June 18, 2014 Vicki Ohlerking

June 18 2014

image“What do you want to be when you grow up?”

“What’s your favorite subject at school?”

“Which is your favourite Spice Girl?”

Judge Judy. Drama. Baby Spice. Easy. Next…

As a seven year old, I had my answers well polished, able to respond swiftly and surely at the drop of a hat… or question.

Most questions adults would ask were a breeze, like answering whether I’d like to have the day off school to go to the zoo, or if I’d like to sleep over at my Aunt Kerrie’s house (which meant an endless supply of chocolate and staying up way passed my bedtime). Duh.

Yep, as a kid conversing with adults, I had wisdom beyond my years, as you can clearly read from my answers above. I was impressive… If I do say so myself.

And yet there was always one question that threw me. One subject that I never had the right answer to.

“What’s it like to be a Pastor’s Kid?”

Seriously, how was I supposed to answer that? What was I to compare it to… that time I wasn’t a PK? That would be difficult seeing as, uhh, I’VE ALWAYS BEEN ONE. But, I learned quickly. And being the rebel-PK (it’s a thing) I was, I quickly shot my answer back.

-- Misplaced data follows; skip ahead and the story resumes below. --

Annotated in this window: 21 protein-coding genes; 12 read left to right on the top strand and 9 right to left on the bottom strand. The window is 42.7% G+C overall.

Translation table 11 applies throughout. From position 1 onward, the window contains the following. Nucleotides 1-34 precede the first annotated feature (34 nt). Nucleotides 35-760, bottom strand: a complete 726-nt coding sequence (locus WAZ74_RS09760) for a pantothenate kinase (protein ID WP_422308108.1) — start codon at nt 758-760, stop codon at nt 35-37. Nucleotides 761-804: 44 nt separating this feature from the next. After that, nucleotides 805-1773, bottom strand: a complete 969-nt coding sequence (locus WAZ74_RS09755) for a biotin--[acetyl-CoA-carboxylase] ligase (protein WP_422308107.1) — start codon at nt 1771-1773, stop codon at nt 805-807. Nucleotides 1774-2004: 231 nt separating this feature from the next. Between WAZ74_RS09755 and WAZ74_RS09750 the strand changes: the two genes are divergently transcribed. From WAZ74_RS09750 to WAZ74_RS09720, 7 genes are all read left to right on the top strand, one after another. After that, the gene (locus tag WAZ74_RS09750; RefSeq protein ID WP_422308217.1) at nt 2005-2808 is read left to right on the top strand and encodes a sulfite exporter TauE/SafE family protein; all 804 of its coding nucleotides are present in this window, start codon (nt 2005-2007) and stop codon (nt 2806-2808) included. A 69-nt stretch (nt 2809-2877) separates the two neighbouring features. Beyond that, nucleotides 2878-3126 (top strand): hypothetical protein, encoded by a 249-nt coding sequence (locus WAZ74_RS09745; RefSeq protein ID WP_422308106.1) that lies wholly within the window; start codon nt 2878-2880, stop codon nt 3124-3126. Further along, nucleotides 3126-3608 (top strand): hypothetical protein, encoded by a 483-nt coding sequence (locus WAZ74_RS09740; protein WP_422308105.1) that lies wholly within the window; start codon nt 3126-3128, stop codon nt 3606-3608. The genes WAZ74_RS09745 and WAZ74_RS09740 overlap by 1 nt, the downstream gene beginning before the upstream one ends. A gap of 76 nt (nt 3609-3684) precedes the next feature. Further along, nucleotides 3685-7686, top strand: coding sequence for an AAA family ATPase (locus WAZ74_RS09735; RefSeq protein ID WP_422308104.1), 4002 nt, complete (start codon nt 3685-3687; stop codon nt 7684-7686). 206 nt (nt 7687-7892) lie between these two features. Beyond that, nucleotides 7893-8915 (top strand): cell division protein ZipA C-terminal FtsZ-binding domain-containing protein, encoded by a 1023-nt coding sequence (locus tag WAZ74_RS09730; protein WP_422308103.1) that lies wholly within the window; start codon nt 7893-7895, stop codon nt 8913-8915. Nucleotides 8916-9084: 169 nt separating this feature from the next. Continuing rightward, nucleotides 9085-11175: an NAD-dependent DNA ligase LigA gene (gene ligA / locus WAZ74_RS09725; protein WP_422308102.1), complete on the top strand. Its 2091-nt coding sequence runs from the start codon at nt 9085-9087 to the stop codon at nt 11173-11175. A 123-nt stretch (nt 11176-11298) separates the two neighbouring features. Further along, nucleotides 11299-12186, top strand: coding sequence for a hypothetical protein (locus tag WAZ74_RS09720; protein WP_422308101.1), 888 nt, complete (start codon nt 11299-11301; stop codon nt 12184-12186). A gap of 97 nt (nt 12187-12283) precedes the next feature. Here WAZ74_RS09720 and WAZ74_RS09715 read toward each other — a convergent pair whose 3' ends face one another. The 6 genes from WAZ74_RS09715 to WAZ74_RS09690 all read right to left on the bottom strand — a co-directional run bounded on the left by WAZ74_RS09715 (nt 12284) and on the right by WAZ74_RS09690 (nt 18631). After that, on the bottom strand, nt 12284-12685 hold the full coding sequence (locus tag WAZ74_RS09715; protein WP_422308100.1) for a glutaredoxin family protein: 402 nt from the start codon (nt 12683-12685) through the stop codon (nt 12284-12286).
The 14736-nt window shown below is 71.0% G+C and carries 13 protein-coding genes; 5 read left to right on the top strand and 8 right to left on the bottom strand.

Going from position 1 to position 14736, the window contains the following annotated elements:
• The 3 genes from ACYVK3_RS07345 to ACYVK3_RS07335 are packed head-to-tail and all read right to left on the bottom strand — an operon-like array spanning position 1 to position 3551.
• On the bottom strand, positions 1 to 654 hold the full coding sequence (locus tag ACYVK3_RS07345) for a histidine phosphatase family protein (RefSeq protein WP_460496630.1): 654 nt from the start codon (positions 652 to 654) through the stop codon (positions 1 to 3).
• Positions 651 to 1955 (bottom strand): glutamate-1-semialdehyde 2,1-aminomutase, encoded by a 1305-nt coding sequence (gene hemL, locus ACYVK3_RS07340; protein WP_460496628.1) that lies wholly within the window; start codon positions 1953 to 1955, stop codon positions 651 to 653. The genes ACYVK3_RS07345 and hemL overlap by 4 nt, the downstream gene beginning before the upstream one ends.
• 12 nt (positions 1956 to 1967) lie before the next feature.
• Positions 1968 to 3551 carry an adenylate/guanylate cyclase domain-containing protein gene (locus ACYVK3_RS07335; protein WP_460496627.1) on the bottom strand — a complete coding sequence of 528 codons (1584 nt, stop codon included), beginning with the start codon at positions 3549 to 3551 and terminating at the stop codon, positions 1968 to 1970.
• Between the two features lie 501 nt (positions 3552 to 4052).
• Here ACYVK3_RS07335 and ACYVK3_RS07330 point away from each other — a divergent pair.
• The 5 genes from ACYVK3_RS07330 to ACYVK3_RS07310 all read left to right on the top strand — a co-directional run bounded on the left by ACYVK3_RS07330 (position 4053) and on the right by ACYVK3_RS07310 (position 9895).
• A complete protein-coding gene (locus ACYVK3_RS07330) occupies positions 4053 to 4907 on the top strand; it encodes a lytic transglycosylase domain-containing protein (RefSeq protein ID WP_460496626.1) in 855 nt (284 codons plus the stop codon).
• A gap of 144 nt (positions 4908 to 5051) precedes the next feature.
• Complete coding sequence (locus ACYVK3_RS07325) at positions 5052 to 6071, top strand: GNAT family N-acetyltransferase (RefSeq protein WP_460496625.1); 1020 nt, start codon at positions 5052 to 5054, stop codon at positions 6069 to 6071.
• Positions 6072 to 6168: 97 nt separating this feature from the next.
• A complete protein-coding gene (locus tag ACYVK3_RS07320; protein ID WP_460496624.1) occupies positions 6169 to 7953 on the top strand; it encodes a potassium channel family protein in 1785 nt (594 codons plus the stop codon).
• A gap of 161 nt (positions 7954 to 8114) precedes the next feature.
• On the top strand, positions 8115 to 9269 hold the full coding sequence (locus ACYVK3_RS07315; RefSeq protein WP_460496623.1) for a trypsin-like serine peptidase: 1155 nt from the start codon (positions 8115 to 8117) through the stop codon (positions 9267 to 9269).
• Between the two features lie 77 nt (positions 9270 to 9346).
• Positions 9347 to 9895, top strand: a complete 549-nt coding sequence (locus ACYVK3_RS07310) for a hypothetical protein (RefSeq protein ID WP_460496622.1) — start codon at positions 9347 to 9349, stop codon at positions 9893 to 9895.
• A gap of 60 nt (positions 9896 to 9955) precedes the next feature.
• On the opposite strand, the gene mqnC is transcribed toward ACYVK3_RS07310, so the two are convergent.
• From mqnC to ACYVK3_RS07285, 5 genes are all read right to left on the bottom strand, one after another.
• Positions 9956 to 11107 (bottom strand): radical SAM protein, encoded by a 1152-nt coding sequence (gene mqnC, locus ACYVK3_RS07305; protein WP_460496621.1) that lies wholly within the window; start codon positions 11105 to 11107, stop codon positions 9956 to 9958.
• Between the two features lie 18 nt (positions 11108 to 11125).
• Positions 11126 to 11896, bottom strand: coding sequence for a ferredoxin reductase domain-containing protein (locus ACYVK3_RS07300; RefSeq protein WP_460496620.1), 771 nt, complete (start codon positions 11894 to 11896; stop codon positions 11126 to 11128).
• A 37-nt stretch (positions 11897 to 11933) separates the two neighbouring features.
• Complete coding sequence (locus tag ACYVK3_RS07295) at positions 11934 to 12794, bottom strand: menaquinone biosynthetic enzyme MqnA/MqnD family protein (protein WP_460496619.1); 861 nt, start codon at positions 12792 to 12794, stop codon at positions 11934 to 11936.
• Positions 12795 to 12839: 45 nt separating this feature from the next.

“I don’t know. What’s it like NOT being a PK?”

Genius, right? My mum never thought so.

Fast-forward to this week, where I’m kind of an adult myself now. Kind of. My friend and I were talking about being PK’s.. Us PK’s understand each other. And all the PK’s said? (If you don’t know what to say there, you probably aren’t a PK. Don’t sweat it).

“If you had five things to say to pastors kids, what would they be?”

That was the question.

Five? Just five?! Did he not realise that I am:

1)   A girl.

2)   Obsessed with talking.

Clearly not. I have so much to say to other PK’s that I wrote a whole book about it (subtle plug). So being the rebel-PK (it’s a thing) that I am, I wrote seven things. I know. Living on the edge. Also, it’s biblical to write seven, I’m pretty sure it means you get a bigger mansion in heaven or something.

And so I began to write. And as I wrote, I realised I wasn’t talking to PK’s. I was talking to myself. I was writing down what I always knew but wish I had actually accepted as a pastor’s kid. Maybe, just maybe, if I had, it would’ve prevented some of the loneliness and shame I so often felt but rarely verbalised.

I guess sometimes we just need someone else to tell us what we deep down already know. (Tweet That)

So, today, if you’ll allow, I’d like to be that someone else. I’d like to remind you of the things you deep down already know. Whether you’re a church kid, a PK, or just someone who really enjoys chewing Wrigley’s PK gum (it’s an Australian thing, not as good as Vegemite, but close), I think there’s something in here for you.

SEVEN Things I’d Say To Pastor’s Kids And Church Kids. (By A Pastors Kid):

1. You’re doing better than you think you are.

Take a deep breath. Give yourself a break. And go eat some ice cream.

2. Expecting others to be perfect only adds to the pressure you feel to be perfect…

That kind of pressure is too heavy, even for The Hulk. Taking the pressure and judgment off others will release you of your own pressure. More than you think.